Saturday, December 23, 2006

Bush's Worst Lies of 2006
Eleanor Clift: Bush's Worst Lies of 2006
A look back at some of the biggest falsehoods of 2006.
By Eleanor Clift

Dec. 22, 2006 - In the spirit of holding our political leaders accountable, this year-end review will tabulate the worst lies told by Bush and company, along with several stories that were underreported in the media. Much of what was generated got lost in the fog of war, but the long arm of history will retrieve these moments. As the president said in his news conference this week, if they’re still writing about No. 1—George Washington—there’s plenty of time before the historians can properly evaluate No. 43. Judging by the mess in Iraq, it could be 200 or 300 years—if ever—before Bush is vindicated.

Bush has shifted his rhetoric in deference to the grim and deteriorating reality on the ground in Iraq. Asked by a reporter on Oct. 25 if we are winning the war, Bush said, “Absolutely, we’re winning.” Offered the opportunity at his press conference to defend that statement, Bush has adopted a new formulation. He now says, “We’re not winning, but we’re not losing.” That sounds like the definition of a quagmire.

Exploitation of the war gained Republicans seats in ’02 and got Bush a second term in ’04, but it wasn’t enough in ’06. Karl Rove decided the best way for Republicans to retain control of the House and Senate was to embrace the war in Iraq and run against the Democrats as “Defeatocrats” and “Cut and Runners.” It might have worked, had not most Americans decided they did indeed want to cut and run. Not right away—the voters want an orderly exit—but they weren’t buying Bush’s big lie about the Democrats.

Bush campaigned this fall as though the Democrats were the real enemy, not the terrorists. “They [Democrats] think the best way to protect the American people is wait until we’re attacked again…If you don’t want your government listening in on terrorists, vote for the Democrats.” Now that the Democrats have won, watch Bush try to off-load blame for the failure in Iraq. If the Democrats won’t go along with whatever cockamamie scheme he comes up with, he can always accuse them of losing the war.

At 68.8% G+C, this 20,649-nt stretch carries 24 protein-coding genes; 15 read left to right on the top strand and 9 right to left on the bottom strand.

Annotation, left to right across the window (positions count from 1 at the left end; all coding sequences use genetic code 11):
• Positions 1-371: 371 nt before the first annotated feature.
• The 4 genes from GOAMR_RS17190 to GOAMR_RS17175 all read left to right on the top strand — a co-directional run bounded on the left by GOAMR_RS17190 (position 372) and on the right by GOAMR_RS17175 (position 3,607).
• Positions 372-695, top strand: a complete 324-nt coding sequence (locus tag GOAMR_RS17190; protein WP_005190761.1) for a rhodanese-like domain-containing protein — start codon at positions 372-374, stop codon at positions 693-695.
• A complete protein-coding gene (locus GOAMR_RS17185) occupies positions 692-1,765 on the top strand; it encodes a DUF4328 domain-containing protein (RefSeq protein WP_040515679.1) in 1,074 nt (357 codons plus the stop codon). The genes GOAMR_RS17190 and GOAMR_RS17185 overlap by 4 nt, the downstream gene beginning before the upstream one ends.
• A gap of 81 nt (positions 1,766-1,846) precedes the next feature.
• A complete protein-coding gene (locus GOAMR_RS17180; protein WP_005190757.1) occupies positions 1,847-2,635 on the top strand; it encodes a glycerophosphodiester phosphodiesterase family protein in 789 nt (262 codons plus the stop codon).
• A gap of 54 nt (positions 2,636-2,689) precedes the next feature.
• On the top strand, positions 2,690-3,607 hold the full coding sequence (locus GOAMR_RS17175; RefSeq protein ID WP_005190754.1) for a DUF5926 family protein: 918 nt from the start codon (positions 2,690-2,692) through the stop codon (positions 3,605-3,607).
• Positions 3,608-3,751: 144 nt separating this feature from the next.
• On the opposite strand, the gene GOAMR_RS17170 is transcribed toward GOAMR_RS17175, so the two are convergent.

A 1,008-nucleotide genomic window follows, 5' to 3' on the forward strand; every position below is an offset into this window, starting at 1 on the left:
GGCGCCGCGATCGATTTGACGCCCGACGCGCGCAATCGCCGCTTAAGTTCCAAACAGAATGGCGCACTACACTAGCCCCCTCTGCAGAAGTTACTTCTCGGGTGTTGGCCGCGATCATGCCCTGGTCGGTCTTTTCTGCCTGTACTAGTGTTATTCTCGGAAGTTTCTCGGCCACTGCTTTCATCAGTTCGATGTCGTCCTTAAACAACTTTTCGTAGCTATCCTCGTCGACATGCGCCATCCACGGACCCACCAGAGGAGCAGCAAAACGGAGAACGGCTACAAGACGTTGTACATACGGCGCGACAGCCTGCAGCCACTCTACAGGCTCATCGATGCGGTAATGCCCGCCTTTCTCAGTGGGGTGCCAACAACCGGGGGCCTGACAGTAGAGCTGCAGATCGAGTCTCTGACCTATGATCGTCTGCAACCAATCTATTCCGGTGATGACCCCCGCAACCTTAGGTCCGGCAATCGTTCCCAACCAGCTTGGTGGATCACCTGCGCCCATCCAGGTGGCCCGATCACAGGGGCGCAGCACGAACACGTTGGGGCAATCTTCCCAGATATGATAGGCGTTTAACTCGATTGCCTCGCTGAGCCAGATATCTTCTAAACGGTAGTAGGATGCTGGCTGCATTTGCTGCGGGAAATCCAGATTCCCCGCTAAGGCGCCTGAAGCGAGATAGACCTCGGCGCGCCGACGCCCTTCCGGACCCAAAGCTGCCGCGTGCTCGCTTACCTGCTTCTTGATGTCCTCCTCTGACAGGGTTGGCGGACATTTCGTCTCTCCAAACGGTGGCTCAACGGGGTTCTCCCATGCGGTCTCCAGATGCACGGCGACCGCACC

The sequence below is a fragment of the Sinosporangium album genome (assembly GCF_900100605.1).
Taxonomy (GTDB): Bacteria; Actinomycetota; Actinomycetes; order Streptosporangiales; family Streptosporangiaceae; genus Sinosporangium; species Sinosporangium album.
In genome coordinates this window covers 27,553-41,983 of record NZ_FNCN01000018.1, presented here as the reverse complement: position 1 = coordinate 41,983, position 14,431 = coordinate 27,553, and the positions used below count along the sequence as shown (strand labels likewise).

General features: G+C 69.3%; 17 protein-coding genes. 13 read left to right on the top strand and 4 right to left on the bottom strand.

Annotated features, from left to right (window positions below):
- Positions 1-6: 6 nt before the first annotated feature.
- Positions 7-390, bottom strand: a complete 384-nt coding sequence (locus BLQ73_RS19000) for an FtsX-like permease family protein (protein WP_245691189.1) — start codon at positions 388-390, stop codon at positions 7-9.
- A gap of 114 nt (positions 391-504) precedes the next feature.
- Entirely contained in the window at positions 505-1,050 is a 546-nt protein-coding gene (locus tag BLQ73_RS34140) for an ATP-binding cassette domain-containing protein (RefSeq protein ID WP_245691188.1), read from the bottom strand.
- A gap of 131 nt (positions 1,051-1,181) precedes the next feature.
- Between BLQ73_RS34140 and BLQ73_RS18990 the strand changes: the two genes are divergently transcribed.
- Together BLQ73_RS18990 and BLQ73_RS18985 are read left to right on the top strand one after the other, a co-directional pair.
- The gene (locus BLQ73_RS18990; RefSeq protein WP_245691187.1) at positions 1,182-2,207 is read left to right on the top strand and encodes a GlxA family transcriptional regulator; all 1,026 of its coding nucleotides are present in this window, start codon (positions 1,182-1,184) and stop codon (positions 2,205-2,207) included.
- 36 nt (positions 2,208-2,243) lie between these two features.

Days after giving Defense Secretary Rumsfeld a ringing endorsement, declaring he would be there until the end, Bush fired him. It was the most obvious lie of his presidency. And it tripped so easily off Bush’s tongue. There was none of the stammering that usually accompanies his public utterances. It was as big a lie as Rove’s assertion on National Public Radio that all the public polls pointing toward a rout for the GOP were wrong. “I have the math,” Rove proclaimed. A lot of people believed Rove, but the voters didn’t.

The administration had the media snookered much of the time. Stories that were underreported largely because they ran counter to administration spin include:
# A study that shows the death toll among Iraqis has reached as high as 655,000. Extensively researched by teams of doctors commissioned by the Johns Hopkins Bloomberg School of Public Health in Baltimore, Md., the study—and the controversy over its sampling methodology—was given scant attention by the media because it was so far out of line from the administration’s projection of perhaps 50,000 civilian deaths. That’s still a horrendous death toll of innocents in a country the size of Iraq. Now, 100 bodies routinely turn up every day in Baghdad’s morgues, the victims of sectarian violence, and the report, published in October in The Lancet medical journal, seems to be closer to the truth than anything the Bush administration has acknowledged.

# Private contractors in Iraq. There are 100,000 government contractors in Iraq, a number that rivals the 140,000 U.S. soldiers in the country. It’s dangerous work; some 650 contractors have died there. They do a lot of the jobs the military used to do, everything from providing security and interrogating prisoners to cooking meals for the soldiers. They work for military contractors like KBR and DynCorp International, which are helping train the Iraqi police force. This is the largest contingent of civilians ever operating in a battlefield environment, and there’s been no congressional oversight or accountability. That should change with the Democrats taking over the investigative committees on Capitol Hill. The abuses may be just waiting to be uncovered.
# America’s secret torture prisons, whose existence Bush acknowledged as part of his tough-guy campaigning this fall. Set up in the aftermath of 9/11 to hold suspected terrorists indefinitely, the legality, morality and practicality of these so-called “black sites” have come under scrutiny. After a brief flurry about the use of torture tactics like “water boarding,” where a prisoner is made to feel he’s drowning, the story of these CIA-operated overseas prisons faded. Yet they contributed to the central tragedy of the Bush administration, the collapse of America’s standing around the world.